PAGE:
n’t want investors. “We maxed out our credit cards and sub- through the water to the
sisted mostly on Ramen noodles,” remembers Jen. “It was bar before he left for
touch and go for a while.” home. As he listened to—
and felt—the 800-pound

I
t was early evening on Aug. 28, 2011 when Jen, John, brewing tanks bobbing in
and their 7-year-old son, Charlie, were watching televi- the flood waters below and
sion at their home in Stowe. The brewpub was closed smashing against the base-
due to Hurricane Irene, which was forecast to bring tor- ment ceiling, he poured
rential rains to Vermont. Suddenly Jen got a text from an himself what he would
Alchemist employee who lived in Waterbury that read, later realize was his
“They are evacuating Waterbury. Floods are coming.” Jen Kimmich chats with Nick Ogrizovich, a profes- farewell toast to his brew-
Despite Jen’s objections, John jumped into his car and sional disc golfer whose events the brewery has pub. The beer’s name?
drove to Waterbury. He unlocked the brewpub’s front door sponsored. The selfie generation—capturing the Holy Cow.
just in time to see water rising through the ground floor’s Alchemist spirit via cell phone. The new cannery started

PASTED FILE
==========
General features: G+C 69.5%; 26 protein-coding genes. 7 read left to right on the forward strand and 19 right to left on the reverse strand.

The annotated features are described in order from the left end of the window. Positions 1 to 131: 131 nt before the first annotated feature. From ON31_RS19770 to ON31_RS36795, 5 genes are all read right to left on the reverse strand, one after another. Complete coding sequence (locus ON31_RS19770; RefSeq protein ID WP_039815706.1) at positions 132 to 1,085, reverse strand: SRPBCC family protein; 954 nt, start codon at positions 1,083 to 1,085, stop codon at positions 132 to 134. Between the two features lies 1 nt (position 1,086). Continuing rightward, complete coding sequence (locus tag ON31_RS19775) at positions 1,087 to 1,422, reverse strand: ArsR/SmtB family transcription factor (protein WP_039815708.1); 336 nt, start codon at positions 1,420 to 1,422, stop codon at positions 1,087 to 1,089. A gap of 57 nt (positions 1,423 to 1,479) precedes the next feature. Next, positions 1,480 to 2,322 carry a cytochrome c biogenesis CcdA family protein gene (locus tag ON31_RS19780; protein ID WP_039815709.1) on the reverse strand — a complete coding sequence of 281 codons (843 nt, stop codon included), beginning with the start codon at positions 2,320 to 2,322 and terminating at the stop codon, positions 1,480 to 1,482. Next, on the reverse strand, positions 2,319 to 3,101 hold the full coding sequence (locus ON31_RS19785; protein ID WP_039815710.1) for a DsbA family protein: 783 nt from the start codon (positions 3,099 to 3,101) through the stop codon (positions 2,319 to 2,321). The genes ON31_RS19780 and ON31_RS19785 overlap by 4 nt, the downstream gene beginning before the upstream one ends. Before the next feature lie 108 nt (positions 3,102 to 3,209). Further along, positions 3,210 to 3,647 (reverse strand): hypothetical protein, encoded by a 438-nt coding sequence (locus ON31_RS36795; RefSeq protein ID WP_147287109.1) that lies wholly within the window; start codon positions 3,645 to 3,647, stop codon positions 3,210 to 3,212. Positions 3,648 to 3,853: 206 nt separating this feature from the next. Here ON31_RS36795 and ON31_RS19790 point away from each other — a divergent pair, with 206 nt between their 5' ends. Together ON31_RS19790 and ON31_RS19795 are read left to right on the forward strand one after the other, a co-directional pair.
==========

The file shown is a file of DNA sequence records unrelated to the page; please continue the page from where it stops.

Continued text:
floorboards. When he opened the door to the basement he operations the day after the
was shocked to see the brewery completely flooded. flood. “Thank God,” says

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MEET THE ALCHEMISTS

Jen today. “Without it we would have been broke. And 23 of our brew- Jen and John Kimmich. Jen Martin pours for a customer.
pub employees would have lost their jobs.” The Kimmichs soon real-
ized it would be impossible to reopen the brewpub. Happily, the
demand for the new cans of Heady Topper soared and the new brewery
and cannery prospered. John and Jen dodged a bullet. deliveries. Retail outlets were deluged with calls from eager buyers,
Heady Topper had been rated “Best Beer in The World” by the Beer inquiring, “Do you have any Heady Topper?” Long lines formed on deliv-
Advocate and other craft beer sites. Demand continued to skyrocket. ery days. Shops usually sold out of the beer the day it was delivered.
Hop-heads raved about it in online beer chat rooms, calling it everything The independent website HeadySpotter.com was set up to tip off hop-